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Huh? As I said, I pick them.

Around here is Dartmoor, where lots of them grow. But I've also feasted on them while on holiday: they grow in upland areas throughout central/northern Europe. I have fond memories of gathering them from Norway and Sweden in the north to the Italian Alps in the south.

In my experience they're the second most abundant bounty of nature, after blackberries. That probably applies pretty-much throughout the UK, unless there are areas where wild mushrooms are so super-abundant as to beat them.

There must be plenty in Sunny Jockland then. I will have to go searching.

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There must be plenty in Sunny Jockland then. I will have to go searching.

There should be (well, bilberries, not blueberries). There are certainly lots in the Lake District at the right time of year. Just make sure that you can distinguish between them and sheep droppings. There may be similar-looking berries from other plants (e.g. heather) in the same place, and I've no idea whether or not those are edible or definitely worth avoiding.

It can take a while to pick enough for a decent mouthful, but it's worth it. It's also rather obvious that that's what you've been doing when you're left with purple hands and lips. :)

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There should be (well, bilberries, not blueberries). There are certainly lots in the Lake District at the right time of year. Just make sure that you can distinguish between them and sheep droppings. There may be similar-looking berries from other plants (e.g. heather) in the same place, and I've no idea whether or not those are edible or definitely worth avoiding.

It can take a while to pick enough for a decent mouthful, but it's worth it. It's also rather obvious that that's what you've been doing when you're left with purple hands and lips. :)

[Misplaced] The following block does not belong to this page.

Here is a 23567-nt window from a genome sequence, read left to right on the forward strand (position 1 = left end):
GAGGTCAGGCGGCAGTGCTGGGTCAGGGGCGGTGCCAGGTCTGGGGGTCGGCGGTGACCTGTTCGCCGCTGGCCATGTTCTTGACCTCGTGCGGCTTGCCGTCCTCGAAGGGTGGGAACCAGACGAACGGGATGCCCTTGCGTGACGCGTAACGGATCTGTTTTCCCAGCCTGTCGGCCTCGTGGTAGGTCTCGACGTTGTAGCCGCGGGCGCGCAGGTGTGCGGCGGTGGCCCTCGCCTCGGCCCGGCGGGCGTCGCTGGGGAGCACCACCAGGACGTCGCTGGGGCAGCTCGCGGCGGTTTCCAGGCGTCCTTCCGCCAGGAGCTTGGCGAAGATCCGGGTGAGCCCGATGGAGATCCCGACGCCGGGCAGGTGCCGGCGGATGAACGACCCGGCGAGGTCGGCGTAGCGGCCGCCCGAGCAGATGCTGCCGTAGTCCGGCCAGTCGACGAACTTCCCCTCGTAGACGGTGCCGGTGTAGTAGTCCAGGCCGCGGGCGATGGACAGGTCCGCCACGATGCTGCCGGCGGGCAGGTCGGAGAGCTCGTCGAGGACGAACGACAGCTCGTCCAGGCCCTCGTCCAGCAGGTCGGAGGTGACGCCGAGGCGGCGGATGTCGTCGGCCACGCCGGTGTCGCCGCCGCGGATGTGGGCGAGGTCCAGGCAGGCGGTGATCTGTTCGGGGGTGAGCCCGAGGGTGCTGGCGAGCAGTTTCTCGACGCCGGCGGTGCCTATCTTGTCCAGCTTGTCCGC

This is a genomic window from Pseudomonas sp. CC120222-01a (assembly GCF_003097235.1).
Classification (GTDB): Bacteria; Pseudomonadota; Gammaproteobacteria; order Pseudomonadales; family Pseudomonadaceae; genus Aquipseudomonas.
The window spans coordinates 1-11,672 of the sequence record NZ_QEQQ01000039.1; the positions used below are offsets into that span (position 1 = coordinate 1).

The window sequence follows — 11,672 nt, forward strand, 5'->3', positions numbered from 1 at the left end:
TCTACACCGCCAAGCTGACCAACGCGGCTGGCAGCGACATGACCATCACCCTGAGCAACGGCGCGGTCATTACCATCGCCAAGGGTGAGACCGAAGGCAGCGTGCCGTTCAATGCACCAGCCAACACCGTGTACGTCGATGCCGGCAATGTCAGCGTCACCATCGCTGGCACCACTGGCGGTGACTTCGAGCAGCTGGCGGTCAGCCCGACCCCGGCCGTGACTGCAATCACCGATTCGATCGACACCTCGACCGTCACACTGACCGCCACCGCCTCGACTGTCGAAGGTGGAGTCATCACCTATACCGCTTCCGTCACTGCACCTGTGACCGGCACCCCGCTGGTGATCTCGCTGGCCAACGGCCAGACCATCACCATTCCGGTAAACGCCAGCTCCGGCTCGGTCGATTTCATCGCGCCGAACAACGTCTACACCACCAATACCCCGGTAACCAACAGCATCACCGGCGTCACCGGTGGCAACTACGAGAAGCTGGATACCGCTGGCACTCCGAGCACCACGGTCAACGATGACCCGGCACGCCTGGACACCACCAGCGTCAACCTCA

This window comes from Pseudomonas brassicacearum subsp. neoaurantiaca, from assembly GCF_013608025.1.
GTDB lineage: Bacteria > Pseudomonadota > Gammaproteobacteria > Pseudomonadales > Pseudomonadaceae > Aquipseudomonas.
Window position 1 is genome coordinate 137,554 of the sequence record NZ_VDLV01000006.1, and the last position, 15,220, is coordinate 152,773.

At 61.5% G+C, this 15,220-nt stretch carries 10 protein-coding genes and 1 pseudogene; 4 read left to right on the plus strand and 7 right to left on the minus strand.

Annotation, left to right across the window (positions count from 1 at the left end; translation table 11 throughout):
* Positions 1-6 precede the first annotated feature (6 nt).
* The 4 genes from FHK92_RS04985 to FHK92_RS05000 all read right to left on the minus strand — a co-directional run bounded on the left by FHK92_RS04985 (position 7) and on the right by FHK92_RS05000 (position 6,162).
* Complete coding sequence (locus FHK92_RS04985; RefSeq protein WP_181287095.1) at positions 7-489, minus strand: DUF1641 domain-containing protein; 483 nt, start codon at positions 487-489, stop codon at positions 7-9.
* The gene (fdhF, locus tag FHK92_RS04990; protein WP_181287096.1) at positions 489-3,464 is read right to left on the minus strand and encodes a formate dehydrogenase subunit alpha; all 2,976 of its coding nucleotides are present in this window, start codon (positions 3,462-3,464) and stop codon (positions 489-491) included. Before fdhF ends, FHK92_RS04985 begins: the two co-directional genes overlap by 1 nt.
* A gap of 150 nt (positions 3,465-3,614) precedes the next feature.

Yes making sure what to pick and not is certainly rather important. Looked at some online thing yesterday with UK berries. Rather a lot that are fairly similar with different results. Some highly toxic some highly tasty.

Blackberries and raspberries I know. I may extend my knowledge out to bilberries too. How adventurous. :D

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You're taking the studies out of context. The ones that show marginal harm are generally high dose studies, using concentrations of AO in excess of what you would find in foods - even so-called superfoods.

Outside of these studies there is vast evidence that it works - people who have healthy diets live longer and healthy diets are generally rich in AO.

That's not evidence.. (post hor ergo propter hoc) to be posh.

As I said in a previous post, I'm not advocating taking mega-doses of tocopherol in isolation, or any other nutrient for that matter. Probably every nutrient you can think of is poisonous in excess. But you can, to a significant degree, improve your long term health by eating the right foods. Do you disagree?

I'm highly dubious about antioxidants in the diet having much effect on health. I tend to be very dubious about any claims in the whole food-health area, it's a minefield to say the least.

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That's not evidence.. (post hor ergo propter hoc) to be posh.

I'm highly dubious about antioxidants in the diet having much effect on health. I tend to be very dubious about any claims in the whole food-health area, it's a minefield to say the least.

Pure anecdote but many people with MS (I have clinically isolated syndrome) find that using a variety of antioxidants (Inosine, resveratrol, polyphenols, Vitamin C&E) are helpful in managing flare up of symptoms such as Optic Neuritis. There is clinical studies to support the use of these anti oxidants as they have neuroprotective qualities.

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  • 312 Brexit, House prices and Summer 2020

    1. 1. Including the effects Brexit, where do you think average UK house prices will be relative to now in June 2020?


      • down 5% +
      • down 2.5%
      • Even
      • up 2.5%
      • up 5%